We Know Better!

As a society, we generally have pretty strong opinions – and even stronger emotions – regarding people who suffer with addictions. Take a casual survey, and you’re likely to find viewpoints that range from fearful, resentful and hopeless to downright cruel, vicious and hateful.  Ironically, some of the people who hold these views are among the finest people you could ever meet.  My father-in-law, for example, was a wonderful man, whom my wife, my children and I miss terribly – may he rest in peace. But he would sum up his view of people with addictions by saying, “Once an addict, always an addict.”  And for that reason, he always advised my wife, from the time she was a young girl, to never have anything to do with “those people.”  My wife and I have a very dear and close family friend who is a brilliant and talented engineer – and a truly kind and loving person.  Yet, when she speaks of people with drug addictions, she is fond of saying (only partly in jest), “Just put them all on an island somewhere, blow up the island, and put them out of their misery!  There’s nothing else you can really do for those people!”

Now that I’m approaching my 20th year of working with people with addictions, I understand why people think this way, even as I know how horribly wrong and misinformed they are.  An important reason for the attitudes of hopeless negativity towards people with addictions is the regrettable history we have in this country of failing to provide effective, evidence-based treatment for them.  At this point in history, we have a very good idea what works and what doesn’t. Yet we often persist in offering addicted people what doesn’t work, because we’re unwilling to invest the time, energy or resources to provide what several decades of voluminous research tells us is effective.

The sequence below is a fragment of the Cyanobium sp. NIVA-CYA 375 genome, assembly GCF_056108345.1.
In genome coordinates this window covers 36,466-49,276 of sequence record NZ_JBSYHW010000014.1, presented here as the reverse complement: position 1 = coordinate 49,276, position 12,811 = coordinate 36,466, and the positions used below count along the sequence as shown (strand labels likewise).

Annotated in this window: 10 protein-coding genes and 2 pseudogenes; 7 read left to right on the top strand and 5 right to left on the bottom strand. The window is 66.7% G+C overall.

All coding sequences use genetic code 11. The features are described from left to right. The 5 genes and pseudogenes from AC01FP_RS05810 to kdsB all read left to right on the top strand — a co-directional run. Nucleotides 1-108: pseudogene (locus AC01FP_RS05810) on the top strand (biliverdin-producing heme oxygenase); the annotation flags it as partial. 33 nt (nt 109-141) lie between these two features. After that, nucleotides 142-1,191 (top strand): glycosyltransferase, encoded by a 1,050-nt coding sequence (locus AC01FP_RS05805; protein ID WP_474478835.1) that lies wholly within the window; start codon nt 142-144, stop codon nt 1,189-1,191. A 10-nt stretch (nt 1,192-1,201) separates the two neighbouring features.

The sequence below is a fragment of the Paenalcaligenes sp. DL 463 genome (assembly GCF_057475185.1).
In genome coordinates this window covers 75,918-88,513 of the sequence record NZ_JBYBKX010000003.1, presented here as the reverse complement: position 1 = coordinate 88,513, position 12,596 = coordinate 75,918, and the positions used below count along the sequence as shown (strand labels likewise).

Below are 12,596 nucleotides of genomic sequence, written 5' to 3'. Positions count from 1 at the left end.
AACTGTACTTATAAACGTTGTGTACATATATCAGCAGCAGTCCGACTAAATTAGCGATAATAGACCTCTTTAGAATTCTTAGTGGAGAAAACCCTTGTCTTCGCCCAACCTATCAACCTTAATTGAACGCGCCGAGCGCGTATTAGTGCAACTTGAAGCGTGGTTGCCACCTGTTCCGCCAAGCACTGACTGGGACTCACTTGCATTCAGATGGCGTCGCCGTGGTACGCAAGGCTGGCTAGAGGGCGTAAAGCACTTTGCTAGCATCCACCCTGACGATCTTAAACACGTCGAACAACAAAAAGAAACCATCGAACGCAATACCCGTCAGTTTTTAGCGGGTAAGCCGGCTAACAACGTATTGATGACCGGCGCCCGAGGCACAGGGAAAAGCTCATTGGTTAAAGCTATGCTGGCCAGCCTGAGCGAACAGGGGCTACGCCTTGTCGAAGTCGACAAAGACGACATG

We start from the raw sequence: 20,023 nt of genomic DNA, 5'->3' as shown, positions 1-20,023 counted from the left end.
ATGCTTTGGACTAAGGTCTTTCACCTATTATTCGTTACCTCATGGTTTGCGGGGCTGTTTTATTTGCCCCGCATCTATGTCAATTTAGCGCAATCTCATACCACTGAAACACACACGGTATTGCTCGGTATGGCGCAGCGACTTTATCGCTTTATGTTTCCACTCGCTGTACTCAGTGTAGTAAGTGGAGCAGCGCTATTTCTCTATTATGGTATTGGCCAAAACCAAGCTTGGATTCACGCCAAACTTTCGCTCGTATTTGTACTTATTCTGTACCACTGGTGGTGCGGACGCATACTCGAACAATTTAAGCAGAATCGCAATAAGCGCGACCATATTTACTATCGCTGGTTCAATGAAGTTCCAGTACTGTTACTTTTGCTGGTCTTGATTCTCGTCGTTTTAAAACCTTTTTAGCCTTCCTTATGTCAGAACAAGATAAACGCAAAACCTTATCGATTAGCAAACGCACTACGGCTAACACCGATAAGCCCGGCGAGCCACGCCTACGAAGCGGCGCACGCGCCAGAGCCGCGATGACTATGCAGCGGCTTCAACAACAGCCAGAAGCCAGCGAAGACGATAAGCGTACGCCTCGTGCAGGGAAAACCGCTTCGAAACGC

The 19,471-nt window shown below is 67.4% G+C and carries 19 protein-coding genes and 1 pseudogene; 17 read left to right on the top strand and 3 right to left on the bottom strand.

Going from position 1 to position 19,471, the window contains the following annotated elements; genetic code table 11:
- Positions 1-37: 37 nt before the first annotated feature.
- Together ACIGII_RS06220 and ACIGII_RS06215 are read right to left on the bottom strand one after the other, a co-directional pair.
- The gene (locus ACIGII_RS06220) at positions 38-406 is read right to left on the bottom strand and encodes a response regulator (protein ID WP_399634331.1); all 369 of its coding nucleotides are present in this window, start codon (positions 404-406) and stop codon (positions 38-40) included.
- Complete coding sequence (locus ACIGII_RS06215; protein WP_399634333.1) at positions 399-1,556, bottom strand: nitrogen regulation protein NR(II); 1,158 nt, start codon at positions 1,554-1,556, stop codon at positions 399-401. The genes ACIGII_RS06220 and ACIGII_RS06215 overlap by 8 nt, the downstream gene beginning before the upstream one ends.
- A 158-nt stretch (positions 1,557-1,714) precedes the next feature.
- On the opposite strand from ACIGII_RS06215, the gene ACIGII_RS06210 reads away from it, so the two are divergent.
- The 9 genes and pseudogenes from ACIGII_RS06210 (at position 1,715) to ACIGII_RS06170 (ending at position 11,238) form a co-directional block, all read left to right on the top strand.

Here’s an example of how this happens. We send someone with a drug or alcohol addiction to a 28-day treatment program, even though more than 40 years of research into addiction treatment tells us that most people need at least 3 months in treatment in order to achieve any meaningful and lasting recovery (and many people need substantially longer than that).  Quite predictably, the addicted person goes right back to drinking or using drugs, perhaps just a few days after being discharged from his 28-day program. We then look at this situation, shake our heads in disgust, and conclude that the addicted person can’t or doesn’t want to recover.  Therefore, some of us further conclude, he must be hopeless and should be “put out of his misery.”  Or we conclude that addiction treatment, in general, doesn’t work and is a waste of time.  Often, we draw both conclusions at the same time, which gives us every reason to throw up our hands and resign ourselves to the idea that “once an addict, always an addict.”  Time to load ‘em up on a plane and fly ‘em to that deserted island, right?  Anyone have any dynamite? 

Pretty ridiculous, isn’t it? 

Imagine if we doctors treated people with chest pain from an oncoming heart attack simply by saying, literally, “Take two aspirin, and call me in the morning.” After all, we know that aspirin has been proven to be part of an effective prevention regimen for many people with coronary heart disease.  But suppose we did little more than that.  We would at least be doing part of what is known to be effective.  I suspect we’d have an astronomically high rate of “treatment failures” and an alarmingly high rate – much higher than it is already – of people dying prematurely from heart attacks.  We might even conclude, as a society, that treatment of heart disease and prevention of heart attacks is an ineffective waste of time.  Perhaps we should make room on that island for all those Americans who suffer from heart disease.

Think of what an outrageous public health disaster that would be, especially when you consider that we know better! 

I submit to you that the way we have treated people with addictions – and the way many of us regard them – is just that outrageous. And it’s every bit as disastrous for our collective public health – especially when you consider that we know better!

Dr. Steve 



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